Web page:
Tempted though I am to show some of the worst excesses of garden ornamentation I have photographed – and believe me, naff does not begin to describe some – I thought it better to be kind than cruel. This week it is understated decoration which blends into the garden surrounds rather than dominating.
1) These are the work of potters Lynn and Mike Spencer, spotted in their own garden. Mike called the long-necked pieces his “African ladies’ for reasons that are obvious as soon as it is mentioned. The penguins are undoubtedly engaging, all the more so for being hand crafted and not mass produced. I particularly like they way these nestle in the foliage, adding subtle detail and delight, rather than being placed on a plinth or stand to become a lonely focal point.
2) Te Popo Garden also features pottery, this time by Nick Brandon. What I like there is how they have grouped related pieces closely together. Each on their own would be small and likely to get lost or look bitty. I once suggested grouping to a gardener with a large selection of bright, shiny blue glazed pieces from the Warehouse. She followed my advice and they did indeed look much better clustered together in one arrangement, rather than dotted throughout the garden.
3) I admired these rope balls constructed around a metal frame at Winterhome Garden near Kaikoura. Garden owner, Sue Macfarlane, told me she had made them herself because she wanted an avenue entrance for a wedding party. I saw something similar offered for sale recently – though smaller and made from recycled barbed wire, which gives a distinctly rural New Zealand flavour. However, because barbed wire is somewhat hazardous, these balls would need to be placed where nobody is likely to brush against them or hit their heads standing up after tending to any garden below.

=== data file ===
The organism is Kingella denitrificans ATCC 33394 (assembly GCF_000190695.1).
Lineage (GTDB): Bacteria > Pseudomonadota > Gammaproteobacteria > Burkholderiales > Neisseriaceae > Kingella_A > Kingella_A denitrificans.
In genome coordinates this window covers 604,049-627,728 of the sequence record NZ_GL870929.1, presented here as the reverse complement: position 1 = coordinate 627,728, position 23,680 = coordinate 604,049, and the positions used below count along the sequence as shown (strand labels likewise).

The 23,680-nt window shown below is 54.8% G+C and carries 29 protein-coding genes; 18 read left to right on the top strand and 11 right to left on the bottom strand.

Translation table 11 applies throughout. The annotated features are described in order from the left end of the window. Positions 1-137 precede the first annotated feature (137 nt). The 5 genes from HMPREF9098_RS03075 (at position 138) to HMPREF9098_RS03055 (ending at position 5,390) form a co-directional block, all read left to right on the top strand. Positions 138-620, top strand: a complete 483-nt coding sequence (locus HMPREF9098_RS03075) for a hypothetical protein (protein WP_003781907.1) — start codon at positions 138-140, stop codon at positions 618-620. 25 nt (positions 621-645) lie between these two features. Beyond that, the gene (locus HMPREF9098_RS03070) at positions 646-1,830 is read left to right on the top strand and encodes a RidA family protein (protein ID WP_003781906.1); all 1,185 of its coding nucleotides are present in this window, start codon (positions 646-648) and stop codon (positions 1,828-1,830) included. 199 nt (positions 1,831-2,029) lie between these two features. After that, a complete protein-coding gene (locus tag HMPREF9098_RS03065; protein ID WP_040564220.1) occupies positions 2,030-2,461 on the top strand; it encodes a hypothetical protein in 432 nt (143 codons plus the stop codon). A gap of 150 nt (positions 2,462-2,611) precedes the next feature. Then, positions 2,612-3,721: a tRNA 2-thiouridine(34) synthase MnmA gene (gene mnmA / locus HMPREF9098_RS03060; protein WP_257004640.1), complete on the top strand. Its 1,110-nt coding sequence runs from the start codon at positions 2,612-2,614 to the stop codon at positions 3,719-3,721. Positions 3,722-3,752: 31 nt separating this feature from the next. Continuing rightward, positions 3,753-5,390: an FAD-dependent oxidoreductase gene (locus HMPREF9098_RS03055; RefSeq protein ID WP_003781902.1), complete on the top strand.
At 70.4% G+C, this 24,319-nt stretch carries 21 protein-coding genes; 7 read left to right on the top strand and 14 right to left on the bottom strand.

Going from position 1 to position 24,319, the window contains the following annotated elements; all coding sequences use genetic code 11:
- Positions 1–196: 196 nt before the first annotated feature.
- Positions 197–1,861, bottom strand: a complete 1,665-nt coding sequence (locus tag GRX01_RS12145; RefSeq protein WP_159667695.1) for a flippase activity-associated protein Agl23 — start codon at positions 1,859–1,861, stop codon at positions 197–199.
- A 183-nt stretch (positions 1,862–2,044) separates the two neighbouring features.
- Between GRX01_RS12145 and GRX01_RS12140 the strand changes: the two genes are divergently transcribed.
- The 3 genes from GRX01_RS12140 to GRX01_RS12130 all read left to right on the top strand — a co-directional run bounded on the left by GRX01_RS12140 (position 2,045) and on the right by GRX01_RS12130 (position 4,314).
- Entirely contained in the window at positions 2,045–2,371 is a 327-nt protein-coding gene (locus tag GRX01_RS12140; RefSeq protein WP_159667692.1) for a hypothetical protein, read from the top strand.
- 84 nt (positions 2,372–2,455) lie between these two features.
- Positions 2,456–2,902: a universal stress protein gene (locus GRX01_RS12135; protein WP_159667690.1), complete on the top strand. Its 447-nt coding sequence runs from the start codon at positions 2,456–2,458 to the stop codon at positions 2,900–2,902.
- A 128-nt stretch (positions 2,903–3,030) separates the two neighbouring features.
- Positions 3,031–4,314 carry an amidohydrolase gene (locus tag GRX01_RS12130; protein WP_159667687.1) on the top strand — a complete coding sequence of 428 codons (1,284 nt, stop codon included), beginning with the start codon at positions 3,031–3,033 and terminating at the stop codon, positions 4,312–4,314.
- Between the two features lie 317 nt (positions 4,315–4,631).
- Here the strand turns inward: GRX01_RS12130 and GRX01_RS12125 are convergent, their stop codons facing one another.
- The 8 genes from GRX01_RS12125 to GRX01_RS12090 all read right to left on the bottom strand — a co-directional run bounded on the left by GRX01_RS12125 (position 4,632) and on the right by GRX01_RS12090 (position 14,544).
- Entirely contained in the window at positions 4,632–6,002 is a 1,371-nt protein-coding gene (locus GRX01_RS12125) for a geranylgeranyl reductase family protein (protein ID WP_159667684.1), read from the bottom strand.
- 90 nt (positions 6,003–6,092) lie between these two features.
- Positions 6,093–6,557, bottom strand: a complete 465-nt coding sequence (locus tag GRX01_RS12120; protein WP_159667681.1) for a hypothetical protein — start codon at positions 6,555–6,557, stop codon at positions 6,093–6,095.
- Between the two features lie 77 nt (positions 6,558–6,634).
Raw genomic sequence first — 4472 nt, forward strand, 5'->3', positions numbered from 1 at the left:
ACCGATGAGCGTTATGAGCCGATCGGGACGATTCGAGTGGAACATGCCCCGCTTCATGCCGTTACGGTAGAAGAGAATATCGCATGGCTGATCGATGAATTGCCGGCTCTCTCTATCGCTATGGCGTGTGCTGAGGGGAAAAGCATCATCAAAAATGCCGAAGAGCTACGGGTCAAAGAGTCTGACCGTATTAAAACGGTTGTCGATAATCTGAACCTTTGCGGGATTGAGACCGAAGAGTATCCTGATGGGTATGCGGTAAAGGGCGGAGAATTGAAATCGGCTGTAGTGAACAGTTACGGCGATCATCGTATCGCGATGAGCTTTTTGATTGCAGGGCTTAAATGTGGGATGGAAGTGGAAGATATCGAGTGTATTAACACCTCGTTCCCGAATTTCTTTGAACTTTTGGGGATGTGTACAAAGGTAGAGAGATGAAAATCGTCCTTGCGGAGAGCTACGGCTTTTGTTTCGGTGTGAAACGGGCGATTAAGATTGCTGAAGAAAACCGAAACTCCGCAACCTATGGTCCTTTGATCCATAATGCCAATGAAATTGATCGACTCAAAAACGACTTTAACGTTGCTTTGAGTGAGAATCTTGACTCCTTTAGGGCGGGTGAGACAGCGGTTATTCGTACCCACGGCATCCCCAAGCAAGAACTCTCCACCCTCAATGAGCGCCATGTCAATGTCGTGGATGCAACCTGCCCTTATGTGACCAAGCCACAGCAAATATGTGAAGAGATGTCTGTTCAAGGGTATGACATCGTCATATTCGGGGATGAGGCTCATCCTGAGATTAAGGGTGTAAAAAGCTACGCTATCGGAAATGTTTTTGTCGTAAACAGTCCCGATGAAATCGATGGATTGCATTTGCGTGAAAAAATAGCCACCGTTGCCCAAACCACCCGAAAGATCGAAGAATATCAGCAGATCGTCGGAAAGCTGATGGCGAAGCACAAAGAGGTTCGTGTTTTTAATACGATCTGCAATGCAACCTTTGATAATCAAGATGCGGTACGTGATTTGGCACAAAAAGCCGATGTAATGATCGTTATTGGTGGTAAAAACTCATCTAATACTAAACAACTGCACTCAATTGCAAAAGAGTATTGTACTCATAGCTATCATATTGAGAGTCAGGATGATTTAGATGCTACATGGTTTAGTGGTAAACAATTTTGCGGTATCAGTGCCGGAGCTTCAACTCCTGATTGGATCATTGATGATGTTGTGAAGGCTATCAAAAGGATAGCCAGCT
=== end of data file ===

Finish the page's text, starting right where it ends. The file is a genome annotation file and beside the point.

4) Personally, I am not a fan of classical-inspired statuary in New Zealand gardens. The cultural reference of such works is usually to Europe and to me it looks out of context here. I might be tempted to make an exception for this piece but it is the studied nonchalance of the setting with its long grass and the artfully casual placement which makes it such a romantic image. I also photographed it in an English garden, Gresgarth, where it looked wonderfully at home.
5) Unable to hold back my didactic tendencies, I include this example as a message. Dear readers, a beautiful pot does not need to have a plant in it. It can exist as a decorative feature in its own right and will often look a great deal better for the absence of a plant. I don’t know the origins of this pot – it looks like a lime-washed oil jar – but I think the phallic trichocereus cactus spoils it, even without the plastic stake which is out of sight in the photo.
6) Finally from our own garden, I offer the inverted plum trees. These were dug up and reburied upside down to make the root systems the feature. We did not treat the trunks to preserve them. Eventually they will rot out and fall over but they have been in place at least a decade now and are still stable. The white stones were a gift from a geologist friend who gathered them from somewhere on the Marlborough coast. I bleach them once a year to remove lichen and discolouring and they just sit casually on a stone table.
First published in the Waikato Times and reprinted here with their permission.